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The calls these days to support the Greek people’s struggle against austerity are in abundance. The Campaign for Democracy group has issued one such petition.

I signed this petition, as I do support the Greek people’s fight for social justice and regaining some control of their destiny. But what a pity this is being framed as a “struggle against AUSTERITY”. It implies that the goal of the protest is a life of indulgence (or at least of non-austere, benevolent capitalism), which makes a mockery out of the Greeks’ legitimate quest.

There will hardly be an escape from austerity even if the country’s international creditors cancel its debt. But more importantly, we all need to, and can, embrace austerity and share it, as the manic economic growth of global capitalism is unsustainable and toxic for both people and nature.

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There is a danger that, as the left makes anti-austerity its new grand cause of mobilization for justice, this derails us into reinventing capitalism rather than seeking an alternative.

There is a danger that, as the left makes anti-austerity its new grand cause of mobilization for justice, this derails us into reinventing capitalism rather than seeking an alternative. Maybe the Greeks under the Syriza government will finally spawn that socio-economic model that delivers the life of simple living and high thinking their forefathers in ancient Greece championed as the formula of the good life. Hurray for austerity for all!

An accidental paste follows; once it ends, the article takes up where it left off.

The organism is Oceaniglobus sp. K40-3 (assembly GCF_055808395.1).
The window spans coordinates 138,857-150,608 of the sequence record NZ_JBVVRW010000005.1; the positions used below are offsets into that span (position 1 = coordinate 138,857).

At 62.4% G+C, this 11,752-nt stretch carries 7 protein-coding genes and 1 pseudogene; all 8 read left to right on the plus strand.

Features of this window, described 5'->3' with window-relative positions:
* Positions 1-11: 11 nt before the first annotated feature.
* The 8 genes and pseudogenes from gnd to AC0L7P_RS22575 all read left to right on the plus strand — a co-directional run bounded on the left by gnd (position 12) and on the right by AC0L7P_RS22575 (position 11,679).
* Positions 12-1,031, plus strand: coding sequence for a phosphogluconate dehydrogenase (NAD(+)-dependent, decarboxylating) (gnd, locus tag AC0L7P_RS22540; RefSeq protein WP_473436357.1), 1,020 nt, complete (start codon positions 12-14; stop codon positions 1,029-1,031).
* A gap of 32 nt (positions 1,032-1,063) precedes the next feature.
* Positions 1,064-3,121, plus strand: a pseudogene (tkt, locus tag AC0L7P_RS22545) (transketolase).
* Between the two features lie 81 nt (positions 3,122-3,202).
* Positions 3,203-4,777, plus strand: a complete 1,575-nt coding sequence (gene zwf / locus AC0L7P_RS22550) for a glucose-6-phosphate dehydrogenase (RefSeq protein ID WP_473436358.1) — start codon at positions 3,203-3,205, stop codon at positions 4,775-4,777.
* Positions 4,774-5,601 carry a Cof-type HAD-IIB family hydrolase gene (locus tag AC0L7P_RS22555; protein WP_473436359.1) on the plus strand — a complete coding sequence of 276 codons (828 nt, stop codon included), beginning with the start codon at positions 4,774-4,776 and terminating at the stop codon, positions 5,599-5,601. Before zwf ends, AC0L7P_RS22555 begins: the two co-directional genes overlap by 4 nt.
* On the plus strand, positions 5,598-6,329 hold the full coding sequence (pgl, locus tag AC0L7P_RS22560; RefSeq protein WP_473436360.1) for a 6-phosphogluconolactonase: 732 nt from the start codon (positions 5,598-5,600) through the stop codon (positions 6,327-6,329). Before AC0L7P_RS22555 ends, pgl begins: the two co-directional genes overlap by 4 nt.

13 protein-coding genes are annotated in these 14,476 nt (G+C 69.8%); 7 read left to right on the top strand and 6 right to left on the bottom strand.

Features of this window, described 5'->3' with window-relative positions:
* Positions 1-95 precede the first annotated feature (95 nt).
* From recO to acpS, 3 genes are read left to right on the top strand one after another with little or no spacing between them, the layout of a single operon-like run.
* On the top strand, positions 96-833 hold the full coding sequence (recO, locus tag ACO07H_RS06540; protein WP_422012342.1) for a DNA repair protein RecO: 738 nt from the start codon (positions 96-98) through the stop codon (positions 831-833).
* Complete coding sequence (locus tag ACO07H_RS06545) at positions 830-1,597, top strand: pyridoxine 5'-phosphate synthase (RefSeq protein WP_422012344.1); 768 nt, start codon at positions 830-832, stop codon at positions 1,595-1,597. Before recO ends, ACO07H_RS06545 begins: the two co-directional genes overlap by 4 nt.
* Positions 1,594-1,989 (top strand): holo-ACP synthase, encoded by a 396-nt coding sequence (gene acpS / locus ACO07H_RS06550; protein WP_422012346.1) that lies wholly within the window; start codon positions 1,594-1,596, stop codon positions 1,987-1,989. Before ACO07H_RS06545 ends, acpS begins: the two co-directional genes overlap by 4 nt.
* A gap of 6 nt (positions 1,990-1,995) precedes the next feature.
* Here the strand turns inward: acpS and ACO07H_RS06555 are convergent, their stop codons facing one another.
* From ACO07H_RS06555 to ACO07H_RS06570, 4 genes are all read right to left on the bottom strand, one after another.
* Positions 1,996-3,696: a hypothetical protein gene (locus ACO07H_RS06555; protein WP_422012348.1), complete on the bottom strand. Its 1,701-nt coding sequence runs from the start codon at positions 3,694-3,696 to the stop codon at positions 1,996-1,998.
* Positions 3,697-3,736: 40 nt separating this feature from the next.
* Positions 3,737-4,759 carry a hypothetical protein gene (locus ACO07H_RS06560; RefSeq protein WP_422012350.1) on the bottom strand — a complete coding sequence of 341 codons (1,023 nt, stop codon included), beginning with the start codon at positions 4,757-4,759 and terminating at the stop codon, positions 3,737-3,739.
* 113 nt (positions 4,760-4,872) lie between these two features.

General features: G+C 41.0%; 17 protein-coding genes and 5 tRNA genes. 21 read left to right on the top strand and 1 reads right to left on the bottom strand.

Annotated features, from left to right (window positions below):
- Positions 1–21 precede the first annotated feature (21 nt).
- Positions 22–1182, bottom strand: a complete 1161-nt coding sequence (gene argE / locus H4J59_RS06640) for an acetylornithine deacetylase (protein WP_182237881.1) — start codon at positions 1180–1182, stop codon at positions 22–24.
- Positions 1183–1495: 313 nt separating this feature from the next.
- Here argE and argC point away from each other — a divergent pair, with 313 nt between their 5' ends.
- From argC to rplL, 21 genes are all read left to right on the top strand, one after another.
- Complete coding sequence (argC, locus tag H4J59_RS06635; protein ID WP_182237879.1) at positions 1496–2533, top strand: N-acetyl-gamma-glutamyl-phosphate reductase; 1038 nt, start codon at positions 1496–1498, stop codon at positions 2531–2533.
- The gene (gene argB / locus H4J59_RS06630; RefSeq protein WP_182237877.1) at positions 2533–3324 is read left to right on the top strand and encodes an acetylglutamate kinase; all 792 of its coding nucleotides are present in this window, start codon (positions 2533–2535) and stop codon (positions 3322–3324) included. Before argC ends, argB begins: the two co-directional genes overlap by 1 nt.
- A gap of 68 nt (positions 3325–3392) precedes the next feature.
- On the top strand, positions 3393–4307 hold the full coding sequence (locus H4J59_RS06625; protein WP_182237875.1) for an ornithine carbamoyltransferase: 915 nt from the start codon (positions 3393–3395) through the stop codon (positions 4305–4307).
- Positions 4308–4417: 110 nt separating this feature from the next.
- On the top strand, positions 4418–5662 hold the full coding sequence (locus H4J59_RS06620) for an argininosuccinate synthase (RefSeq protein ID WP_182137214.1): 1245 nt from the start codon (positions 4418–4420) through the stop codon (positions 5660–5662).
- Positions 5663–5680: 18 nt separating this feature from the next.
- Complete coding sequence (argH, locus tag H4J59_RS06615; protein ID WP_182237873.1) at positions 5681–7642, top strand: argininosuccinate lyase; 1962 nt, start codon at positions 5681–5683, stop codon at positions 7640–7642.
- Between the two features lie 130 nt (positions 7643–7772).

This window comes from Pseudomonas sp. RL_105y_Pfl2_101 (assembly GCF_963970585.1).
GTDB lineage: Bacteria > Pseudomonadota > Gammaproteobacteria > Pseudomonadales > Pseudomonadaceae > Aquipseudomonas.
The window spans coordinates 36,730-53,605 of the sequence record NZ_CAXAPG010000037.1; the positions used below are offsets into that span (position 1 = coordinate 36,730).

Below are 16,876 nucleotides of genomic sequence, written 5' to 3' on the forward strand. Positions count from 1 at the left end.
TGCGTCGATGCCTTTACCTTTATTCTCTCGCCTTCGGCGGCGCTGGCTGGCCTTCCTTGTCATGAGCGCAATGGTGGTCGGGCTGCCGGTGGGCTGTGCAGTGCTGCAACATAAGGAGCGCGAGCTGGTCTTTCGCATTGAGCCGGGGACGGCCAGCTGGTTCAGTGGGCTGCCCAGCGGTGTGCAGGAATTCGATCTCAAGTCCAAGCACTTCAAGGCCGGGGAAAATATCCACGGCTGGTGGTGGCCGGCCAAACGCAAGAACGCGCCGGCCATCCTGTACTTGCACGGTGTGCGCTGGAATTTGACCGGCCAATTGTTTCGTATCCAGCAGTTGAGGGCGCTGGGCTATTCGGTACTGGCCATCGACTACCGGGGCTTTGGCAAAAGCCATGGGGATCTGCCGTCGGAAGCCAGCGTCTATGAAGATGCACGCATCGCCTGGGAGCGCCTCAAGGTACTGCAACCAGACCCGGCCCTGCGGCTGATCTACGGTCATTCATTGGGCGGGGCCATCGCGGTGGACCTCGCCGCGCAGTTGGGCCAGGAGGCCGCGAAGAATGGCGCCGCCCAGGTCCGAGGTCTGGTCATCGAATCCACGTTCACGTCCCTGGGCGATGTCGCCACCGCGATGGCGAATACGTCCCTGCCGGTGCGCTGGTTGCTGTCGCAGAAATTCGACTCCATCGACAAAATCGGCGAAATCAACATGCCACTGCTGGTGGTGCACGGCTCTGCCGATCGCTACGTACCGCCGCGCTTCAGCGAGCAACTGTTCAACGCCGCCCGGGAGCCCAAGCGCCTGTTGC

And yet the discourse of anti-austerity might be misframing the problem in quite another way — in the opposite direction, as it does not capture the humanitarian disaster that Greek people are living. As the new Greek finance minister Yanis Varoufakis has argued, we need to save European capitalism as a matter of emergency, because “Europe’s crisis is far less likely to give birth to a better alternative to capitalism than it is to unleash dangerously regressive forces that have the capacity to cause a humanitarian bloodbath, while extinguishing the hope for any progressive moves for generations to come.“

So, unless we save capitalism now, resurrecting the social capitalism of the now moribund welfare state, the rising tides of racism and fascism will overtake Europe, which would hardly produce socialism. Getting rid of the neoliberal politics of austerity in which ‘austerity’ is a polite term for eliminating people’s livelihoods, is the step in the right direction — away from the abyss.

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Albena Azmanova
The Berkeley Blog